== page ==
Browse the documents Browse the documents Search
Advanced search
The Flinders papersletters and documents about the explorer Matthew Flinders (1774-1814)
You are here: Flinders > Browse the Documents > Documents > Documents
All pages | 1 | 2 | 3 | 4 | Back to Index

Loose pages from Flinders' private letterbook (4 of 6). Flinders to his father 1801; to cousin, Henrietta Flinders 1801 (FLI04) Page 3

you would not have believed it. When I said you would be esteemed
little leƒs than if you had followed my advice, I said the truth.
There is something, my ^ dear cousin, in human nature, which makes us better
pleased with those that think as we think, than with those who
think and act otherwise. Whether this is a weakneƒs, or a proper
sentiment must be left to each one the judgment [sic] of each individual;
it is probably right in the main, but often wrong in many single in-
stances; perhaps the present is wrong, my cousin, and most sincerely
do I hope it will prove so, and that the event will shew that
what you have done will 'ere long be proved to be exactly what you
"ought to have done".
      It would be with no little surprise that you would hear
of my marriage with Miƒs Chappelle, after what you had
all along understood was the present state of our correspondence
I will tell you how it came about. Previous to leaving England
I thought ^ it neceƒsary to leave a will (in which you my dear cousin
and friend, was not forgotten). In this I had occasion to say a good
deal of her, as well as in my letter to my father on the occasion, and
to think a great deal more of her. This recalled all the fond affec-
-tion that I had been at so much pains to overcome; and with such
force, as to induce me to reconsider with question. How far marriage
could be made compatible with the present state of my finances, my
employment, and with situation in the ship? On this revisal I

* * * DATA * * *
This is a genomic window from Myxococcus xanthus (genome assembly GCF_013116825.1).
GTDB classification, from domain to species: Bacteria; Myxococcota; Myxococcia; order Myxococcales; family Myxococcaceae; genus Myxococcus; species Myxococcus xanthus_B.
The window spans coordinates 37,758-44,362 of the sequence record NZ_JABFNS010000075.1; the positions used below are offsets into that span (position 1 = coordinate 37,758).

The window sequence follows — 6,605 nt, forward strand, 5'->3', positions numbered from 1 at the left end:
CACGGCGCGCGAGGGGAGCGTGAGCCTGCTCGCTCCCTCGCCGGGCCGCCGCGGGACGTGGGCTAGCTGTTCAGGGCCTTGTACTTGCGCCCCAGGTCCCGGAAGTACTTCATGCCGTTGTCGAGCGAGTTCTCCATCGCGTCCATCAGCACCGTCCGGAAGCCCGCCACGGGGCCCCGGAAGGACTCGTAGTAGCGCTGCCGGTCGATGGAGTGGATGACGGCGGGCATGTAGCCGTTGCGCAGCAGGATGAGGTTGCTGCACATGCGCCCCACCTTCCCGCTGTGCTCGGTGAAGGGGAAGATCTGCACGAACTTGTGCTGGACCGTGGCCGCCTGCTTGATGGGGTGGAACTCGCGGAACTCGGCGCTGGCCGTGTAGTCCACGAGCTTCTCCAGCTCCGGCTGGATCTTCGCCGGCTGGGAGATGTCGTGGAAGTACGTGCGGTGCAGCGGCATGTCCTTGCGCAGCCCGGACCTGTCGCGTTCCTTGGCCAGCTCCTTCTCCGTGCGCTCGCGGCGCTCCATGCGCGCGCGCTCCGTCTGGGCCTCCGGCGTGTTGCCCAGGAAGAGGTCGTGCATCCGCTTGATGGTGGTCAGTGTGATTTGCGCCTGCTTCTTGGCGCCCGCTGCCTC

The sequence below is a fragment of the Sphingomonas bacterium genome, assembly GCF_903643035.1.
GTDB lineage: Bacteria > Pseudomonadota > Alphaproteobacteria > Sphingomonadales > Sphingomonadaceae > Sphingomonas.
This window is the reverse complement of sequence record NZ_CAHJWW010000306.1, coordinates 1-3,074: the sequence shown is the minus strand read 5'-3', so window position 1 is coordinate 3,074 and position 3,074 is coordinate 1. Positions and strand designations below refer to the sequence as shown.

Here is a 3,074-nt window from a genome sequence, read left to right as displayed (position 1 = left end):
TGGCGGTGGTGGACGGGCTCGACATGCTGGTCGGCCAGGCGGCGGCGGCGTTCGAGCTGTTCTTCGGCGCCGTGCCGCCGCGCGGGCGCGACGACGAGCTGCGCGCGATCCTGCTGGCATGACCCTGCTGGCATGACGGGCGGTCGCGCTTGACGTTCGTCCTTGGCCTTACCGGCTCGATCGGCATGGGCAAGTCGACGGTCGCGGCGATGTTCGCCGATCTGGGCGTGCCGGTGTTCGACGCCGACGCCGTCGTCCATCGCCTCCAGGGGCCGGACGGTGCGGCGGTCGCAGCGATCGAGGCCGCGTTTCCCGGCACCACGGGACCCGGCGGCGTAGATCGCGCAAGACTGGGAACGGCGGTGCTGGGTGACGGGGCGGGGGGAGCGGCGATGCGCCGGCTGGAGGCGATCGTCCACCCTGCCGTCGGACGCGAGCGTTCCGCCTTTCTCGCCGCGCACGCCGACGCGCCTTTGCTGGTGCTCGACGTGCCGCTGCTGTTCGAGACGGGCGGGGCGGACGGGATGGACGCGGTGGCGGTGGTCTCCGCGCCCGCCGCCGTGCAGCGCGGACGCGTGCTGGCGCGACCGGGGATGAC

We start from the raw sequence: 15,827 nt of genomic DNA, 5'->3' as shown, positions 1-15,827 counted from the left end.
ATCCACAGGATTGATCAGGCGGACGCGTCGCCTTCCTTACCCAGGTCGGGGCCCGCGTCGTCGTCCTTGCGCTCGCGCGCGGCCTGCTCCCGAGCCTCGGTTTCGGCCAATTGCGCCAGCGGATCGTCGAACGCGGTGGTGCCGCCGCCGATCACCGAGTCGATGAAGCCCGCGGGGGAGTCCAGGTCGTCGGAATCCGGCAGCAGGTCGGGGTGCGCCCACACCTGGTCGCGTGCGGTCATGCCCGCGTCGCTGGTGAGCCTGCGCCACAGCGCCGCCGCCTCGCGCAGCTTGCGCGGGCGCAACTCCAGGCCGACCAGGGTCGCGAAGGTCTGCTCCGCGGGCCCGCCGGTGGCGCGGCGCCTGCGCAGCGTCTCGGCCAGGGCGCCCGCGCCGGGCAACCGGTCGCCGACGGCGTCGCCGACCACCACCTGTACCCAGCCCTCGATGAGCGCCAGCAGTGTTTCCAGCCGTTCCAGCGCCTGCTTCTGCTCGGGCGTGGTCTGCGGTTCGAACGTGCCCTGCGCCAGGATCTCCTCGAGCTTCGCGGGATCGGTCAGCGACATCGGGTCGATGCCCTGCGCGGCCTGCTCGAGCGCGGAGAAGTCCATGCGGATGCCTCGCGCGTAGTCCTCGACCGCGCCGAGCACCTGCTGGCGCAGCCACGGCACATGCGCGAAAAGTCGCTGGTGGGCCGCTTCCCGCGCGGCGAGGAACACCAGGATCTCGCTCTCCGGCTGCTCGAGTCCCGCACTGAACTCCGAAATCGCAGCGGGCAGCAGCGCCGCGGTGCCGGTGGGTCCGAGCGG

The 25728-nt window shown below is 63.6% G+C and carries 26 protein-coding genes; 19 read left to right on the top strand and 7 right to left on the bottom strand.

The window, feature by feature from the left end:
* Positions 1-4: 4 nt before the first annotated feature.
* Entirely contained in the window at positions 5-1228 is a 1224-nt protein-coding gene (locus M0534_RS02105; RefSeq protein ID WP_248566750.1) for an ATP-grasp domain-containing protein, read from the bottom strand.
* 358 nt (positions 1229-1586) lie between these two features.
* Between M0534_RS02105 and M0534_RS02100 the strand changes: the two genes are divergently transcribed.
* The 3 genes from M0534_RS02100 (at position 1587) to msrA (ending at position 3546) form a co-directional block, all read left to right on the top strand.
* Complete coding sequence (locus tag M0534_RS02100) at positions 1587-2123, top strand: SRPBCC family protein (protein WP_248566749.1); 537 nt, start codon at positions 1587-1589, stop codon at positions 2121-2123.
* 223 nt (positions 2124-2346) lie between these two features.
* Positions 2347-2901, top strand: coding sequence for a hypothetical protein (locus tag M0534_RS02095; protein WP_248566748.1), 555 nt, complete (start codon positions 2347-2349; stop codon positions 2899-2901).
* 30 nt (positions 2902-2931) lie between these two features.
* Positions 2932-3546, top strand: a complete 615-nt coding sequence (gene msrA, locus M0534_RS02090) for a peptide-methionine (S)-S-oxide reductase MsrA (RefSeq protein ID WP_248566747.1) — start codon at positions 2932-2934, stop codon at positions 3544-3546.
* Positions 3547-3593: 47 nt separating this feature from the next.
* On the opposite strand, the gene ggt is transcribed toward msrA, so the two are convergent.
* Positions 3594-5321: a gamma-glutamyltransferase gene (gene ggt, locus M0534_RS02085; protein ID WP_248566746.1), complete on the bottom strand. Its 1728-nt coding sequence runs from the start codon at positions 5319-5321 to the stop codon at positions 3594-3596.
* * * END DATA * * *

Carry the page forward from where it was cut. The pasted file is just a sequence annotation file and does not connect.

found considerable alteration from since the former examination.
I had obtained the command of a ship and gotten promotion; my
pay was consequently more considerable; and with the penury
and some other advantages attached to my situation I saw a
prospect of a rising fortune. My present finances had also im-
-proved somewhat, for I found that my outfit was complete
and yet that I was perfectly independent of the world; for I
had relinquished an £100 which my father had agreed to let
me have, in favour of my brother. In point of circumstances
therefore I found myself enabled to enter into the holy state, pro-
-vided that with a wife I should receive such a sum as would
be sufficient to meet the immediate increase of expense. I therefore
without any further hesitation, made the proposal, with the proviso
attached to it. Every thing was agreed to in a very handsome
manner, and just at the time I was called up to town and found
that I might be spared a few days from thence. I set off on
Wednesday evening from town, arrived next evening, ^ at Spilsby was married
next morning which was Friday. On Saturday we went to Donington,
on Sunday reached Huntingdon, and on Monday were in town.
Next morning I presented myself before Sir Joseph Banks with
a grave face, as if nothing had happened, and then went on with
my busineƒs

All pages | 1 | 2 | 3 | 4 | Back to Index
View Print Friendly Version

Related people
Flinders, Matthew
Flinders, Henrietta
Flinders family
Flinders, Matthew
Flinders, Samuel
Banks, Sir Joseph
Chappelle (Flinders), Ann
Tyler, Isabella (Belle/Bell)

Tidd (Tydd)


Related Documents
Other documents written by Flinders, Matthew

Other documents received by Flinders family

Other documents received by Flinders, Henrietta

Other documents received by

Other documents received by

Other documents written in 1801